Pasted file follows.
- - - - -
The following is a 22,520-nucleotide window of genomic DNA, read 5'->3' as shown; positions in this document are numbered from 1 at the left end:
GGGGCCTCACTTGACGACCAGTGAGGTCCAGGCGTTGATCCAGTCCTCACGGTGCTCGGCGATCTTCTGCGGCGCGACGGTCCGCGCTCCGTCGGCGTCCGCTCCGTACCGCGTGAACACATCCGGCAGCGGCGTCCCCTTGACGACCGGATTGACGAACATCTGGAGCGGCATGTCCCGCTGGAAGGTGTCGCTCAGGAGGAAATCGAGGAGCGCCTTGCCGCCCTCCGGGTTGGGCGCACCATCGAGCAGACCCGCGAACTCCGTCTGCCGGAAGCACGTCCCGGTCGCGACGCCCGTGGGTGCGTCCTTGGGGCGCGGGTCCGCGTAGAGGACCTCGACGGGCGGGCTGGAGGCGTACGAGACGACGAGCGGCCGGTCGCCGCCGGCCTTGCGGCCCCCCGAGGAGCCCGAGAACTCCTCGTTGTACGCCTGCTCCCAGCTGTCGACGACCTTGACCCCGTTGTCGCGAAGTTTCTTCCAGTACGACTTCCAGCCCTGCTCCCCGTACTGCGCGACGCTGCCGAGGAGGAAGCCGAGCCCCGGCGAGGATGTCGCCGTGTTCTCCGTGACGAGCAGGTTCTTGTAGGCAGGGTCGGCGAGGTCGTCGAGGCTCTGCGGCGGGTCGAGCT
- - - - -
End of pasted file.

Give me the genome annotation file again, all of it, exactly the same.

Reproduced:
The following is a 22,520-nucleotide window of genomic DNA, read 5'->3' as shown; positions in this document are numbered from 1 at the left end:
GGGGCCTCACTTGACGACCAGTGAGGTCCAGGCGTTGATCCAGTCCTCACGGTGCTCGGCGATCTTCTGCGGCGCGACGGTCCGCGCTCCGTCGGCGTCCGCTCCGTACCGCGTGAACACATCCGGCAGCGGCGTCCCCTTGACGACCGGATTGACGAACATCTGGAGCGGCATGTCCCGCTGGAAGGTGTCGCTCAGGAGGAAATCGAGGAGCGCCTTGCCGCCCTCCGGGTTGGGCGCACCATCGAGCAGACCCGCGAACTCCGTCTGCCGGAAGCACGTCCCGGTCGCGACGCCCGTGGGTGCGTCCTTGGGGCGCGGGTCCGCGTAGAGGACCTCGACGGGCGGGCTGGAGGCGTACGAGACGACGAGCGGCCGGTCGCCGCCGGCCTTGCGGCCCCCCGAGGAGCCCGAGAACTCCTCGTTGTACGCCTGCTCCCAGCTGTCGACGACCTTGACCCCGTTGTCGCGAAGTTTCTTCCAGTACGACTTCCAGCCCTGCTCCCCGTACTGCGCGACGCTGCCGAGGAGGAAGCCGAGCCCCGGCGAGGATGTCGCCGTGTTCTCCGTGACGAGCAGGTTCTTGTAGGCAGGGTCGGCGAGGTCGTCGAGGCTCTGCGGCGGGTCGAGCT